Friday, March 7, 2014

Applying For a Mortgage?

10 Questions You Should Ask Yourself Before Applying For A Mortgage
If you're considering applying for a refinance, it's important to understand the mechanics of your mortgage loan. Before you sit down to speak with your loan officer, you should consider preparing a list of questions you feel may need to be answered.

1. What Type Of Loan Is Best For Me?
Your loan officer can discuss the various loan programs available to help you refinance. Some borrowers will benefit greatly from adjustable rate mortgages while others prefer fixed rate. Discuss various loan terms such as 30-year or 20-year mortgage loans.
2. What Documents Are Required?
Be prepared to provide your loan officer with several documents. The most common documents include pay stubs, bank statements and tax returns. Loan officers will also need a complete list of debts including auto payments, credit card payments, and student loans.
3. What Costs Are Involved?
Prior to a loan closing, you will be required to pay some costs up front. These may include appraisal fees, credit report fees, and application fees. Discuss all these costs with the loan officer to determine how much money will be required prior to the loan being approved.
4. Can I Select My Own Appraiser?
When you apply for a refinance loan, lenders will require a property appraisal. Lenders typically maintain a list of approved appraisers and supply those lists to the loan officers. Typically, the loan officer will assign an appraiser to review the property. 
5. When Will I Get A Good Faith Estimate?
Good Faith Estimates (GFE) must be issued after you have completed your loan application. A second GFE is typically presented along with the HUD1 prior to closing. Keep in mind, the GFE is only an estimate of costs and that actual costs may be slightly higher or lower.
6. How Long Until We Can Close Our Loan?
Loan closing times are based on a number of factors. Closing dates may be delayed if there are missing documents or other underwriting delays. Speak with the loan officer to get an estimate on the time from application to closing.
7. What Possible Delays May I Face In Closing?
There are a number of delays that often cannot be avoided. However, some can be avoided by making sure you provide your loan officer with all the documents they request in a timely manner. In some cases, there may be a delay in getting the appraisal completed or for title searches. Your loan officer can discuss other reasons why a delay may occur.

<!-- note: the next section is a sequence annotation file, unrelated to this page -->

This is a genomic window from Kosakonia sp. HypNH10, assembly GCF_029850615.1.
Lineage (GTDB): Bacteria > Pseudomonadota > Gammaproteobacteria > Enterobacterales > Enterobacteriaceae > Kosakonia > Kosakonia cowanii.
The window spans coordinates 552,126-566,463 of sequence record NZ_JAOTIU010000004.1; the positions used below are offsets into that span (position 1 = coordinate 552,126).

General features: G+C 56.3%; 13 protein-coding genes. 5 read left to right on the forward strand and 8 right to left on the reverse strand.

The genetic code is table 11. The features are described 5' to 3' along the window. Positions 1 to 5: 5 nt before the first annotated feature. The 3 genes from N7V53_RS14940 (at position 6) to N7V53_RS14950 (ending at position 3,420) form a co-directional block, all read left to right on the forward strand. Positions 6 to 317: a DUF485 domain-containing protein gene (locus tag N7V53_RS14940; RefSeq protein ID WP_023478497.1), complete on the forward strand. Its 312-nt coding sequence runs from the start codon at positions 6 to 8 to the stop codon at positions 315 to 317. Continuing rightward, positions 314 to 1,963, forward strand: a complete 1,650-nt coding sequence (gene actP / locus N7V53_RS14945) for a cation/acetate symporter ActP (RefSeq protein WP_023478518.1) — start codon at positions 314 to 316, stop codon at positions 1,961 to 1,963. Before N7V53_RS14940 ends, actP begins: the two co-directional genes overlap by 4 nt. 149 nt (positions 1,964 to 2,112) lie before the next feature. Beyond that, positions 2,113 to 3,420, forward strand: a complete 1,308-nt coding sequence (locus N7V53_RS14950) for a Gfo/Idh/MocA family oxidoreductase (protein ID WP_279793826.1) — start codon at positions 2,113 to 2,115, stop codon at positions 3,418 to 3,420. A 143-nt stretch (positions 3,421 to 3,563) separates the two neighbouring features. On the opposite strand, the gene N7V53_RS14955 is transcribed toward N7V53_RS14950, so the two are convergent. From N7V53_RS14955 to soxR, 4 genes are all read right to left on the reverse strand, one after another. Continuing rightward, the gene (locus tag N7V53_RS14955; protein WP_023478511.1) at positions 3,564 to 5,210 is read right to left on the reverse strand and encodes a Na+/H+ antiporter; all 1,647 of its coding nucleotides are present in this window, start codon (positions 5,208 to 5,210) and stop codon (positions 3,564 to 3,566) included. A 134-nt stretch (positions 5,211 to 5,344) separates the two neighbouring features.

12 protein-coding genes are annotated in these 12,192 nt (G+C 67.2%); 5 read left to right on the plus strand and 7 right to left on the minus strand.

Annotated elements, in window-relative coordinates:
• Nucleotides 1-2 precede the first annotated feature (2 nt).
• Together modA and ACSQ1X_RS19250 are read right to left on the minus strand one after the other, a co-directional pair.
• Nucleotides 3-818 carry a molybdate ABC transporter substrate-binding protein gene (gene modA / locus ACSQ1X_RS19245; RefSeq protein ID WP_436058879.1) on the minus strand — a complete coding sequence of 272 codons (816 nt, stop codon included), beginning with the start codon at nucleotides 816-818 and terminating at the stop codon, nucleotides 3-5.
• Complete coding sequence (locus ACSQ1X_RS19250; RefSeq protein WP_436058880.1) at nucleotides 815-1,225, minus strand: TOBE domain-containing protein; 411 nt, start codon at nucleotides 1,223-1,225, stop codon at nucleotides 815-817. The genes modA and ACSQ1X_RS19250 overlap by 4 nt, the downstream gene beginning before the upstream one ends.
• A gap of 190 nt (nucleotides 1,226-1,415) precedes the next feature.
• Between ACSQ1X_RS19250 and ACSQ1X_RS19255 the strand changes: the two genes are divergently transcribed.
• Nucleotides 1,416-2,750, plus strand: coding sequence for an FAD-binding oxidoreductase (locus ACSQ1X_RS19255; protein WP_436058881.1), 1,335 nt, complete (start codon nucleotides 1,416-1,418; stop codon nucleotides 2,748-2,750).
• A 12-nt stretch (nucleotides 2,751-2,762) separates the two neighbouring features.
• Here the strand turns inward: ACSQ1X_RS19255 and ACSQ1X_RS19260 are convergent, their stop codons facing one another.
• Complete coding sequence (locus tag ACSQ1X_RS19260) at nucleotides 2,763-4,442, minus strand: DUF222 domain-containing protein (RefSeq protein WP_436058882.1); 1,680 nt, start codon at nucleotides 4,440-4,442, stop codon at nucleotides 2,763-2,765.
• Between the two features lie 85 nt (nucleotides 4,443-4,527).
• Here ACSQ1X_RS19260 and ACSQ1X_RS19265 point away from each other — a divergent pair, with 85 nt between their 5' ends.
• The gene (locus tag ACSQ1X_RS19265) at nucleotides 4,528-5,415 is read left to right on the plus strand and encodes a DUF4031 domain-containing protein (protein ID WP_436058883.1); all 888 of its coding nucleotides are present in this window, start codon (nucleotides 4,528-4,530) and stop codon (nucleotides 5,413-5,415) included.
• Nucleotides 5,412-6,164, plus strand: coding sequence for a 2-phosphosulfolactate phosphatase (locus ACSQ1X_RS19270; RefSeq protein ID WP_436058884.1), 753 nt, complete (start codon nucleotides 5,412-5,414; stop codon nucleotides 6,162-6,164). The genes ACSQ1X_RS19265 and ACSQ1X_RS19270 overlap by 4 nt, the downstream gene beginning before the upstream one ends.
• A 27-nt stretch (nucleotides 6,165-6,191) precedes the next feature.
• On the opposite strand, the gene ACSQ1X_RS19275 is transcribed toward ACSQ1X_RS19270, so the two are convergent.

8. Do I Need An Attorney For Closing?
When you are ready to close your loan, you are welcome to have an attorney representing you. Generally, there will be an attorney present at the closing however, they are there to represent the lender. If you feel more comfortable having an attorney present, discuss this with your loan officer to ensure the attorney receives the date, time and location of closing.
9. Should I Lock In My Interest Rate?
Before locking in a rate, it is important to understand there may be fees associated with an interest rate lock. Bear in mind, should rates decline during the period between application and closing you will not be able to take advantage of those lower rates.
10. When Will I Get A HUD1 Statement?
As a borrower, you are entitled to review their HUD1 statement prior to closing. Your loan officer should make arrangements with you to provide the statement one or two days prior to closing for your review. This will give you an opportunity to review loan terms, interest rate and costs of the loan.
Never hesitate to ask your loan officer any questions you may have. The more questions you have addressed during the application process, the less likely you will be to be confused at the time of your mortgage closing. 

Monday, February 10, 2014

Guide To Title Insurance For Your Home Purchase

When you buy a home or other real estate, the title company will search the public land records to make sure the seller is the legal owner of the property. If the title company finds a problem like an incorrect deed or a lien on the property, it can be fixed before closing. Most people don’t run into title problems after they buy a home, but it does happen. This is why you should have title insurance.
  • Types of Title Insurance. Title insurance falls into one of two categories: lender’s title insurance and owner’s title insurance. If you get a loan to buy your real estate, your lender will require a lender’s policy based on the amount of your loan. An owner’s policy is purchased at closing and lasts as long as you hold an interest in the property.
  • What it covers. A basic title insurance policy protects you from any problems with a title that were not found during the title search. Human error can lead to mistakes on public records and forged deeds. This can and does happen. Names and legal descriptions are recorded incorrectly, back taxes may be owed, and people die without wills specifying their heirs.
  • How it helps you. Say, for example, that you buy a home with a utility easement in the backyard, and the title company did not disclose this. You may not be able to add on to your home or build a swimming pool in your yard because of this easement. This devalues your property, and the title company will have to correct this situation for you. In this case, your title insurance will cover the claim and protect your investment.

As your real estate agent, I will help take the guesswork out of the closing process. Let me help you find the real estate that fits your needs. Call me today at 832-200-5676 or email me at RichardSkotak@remax.net.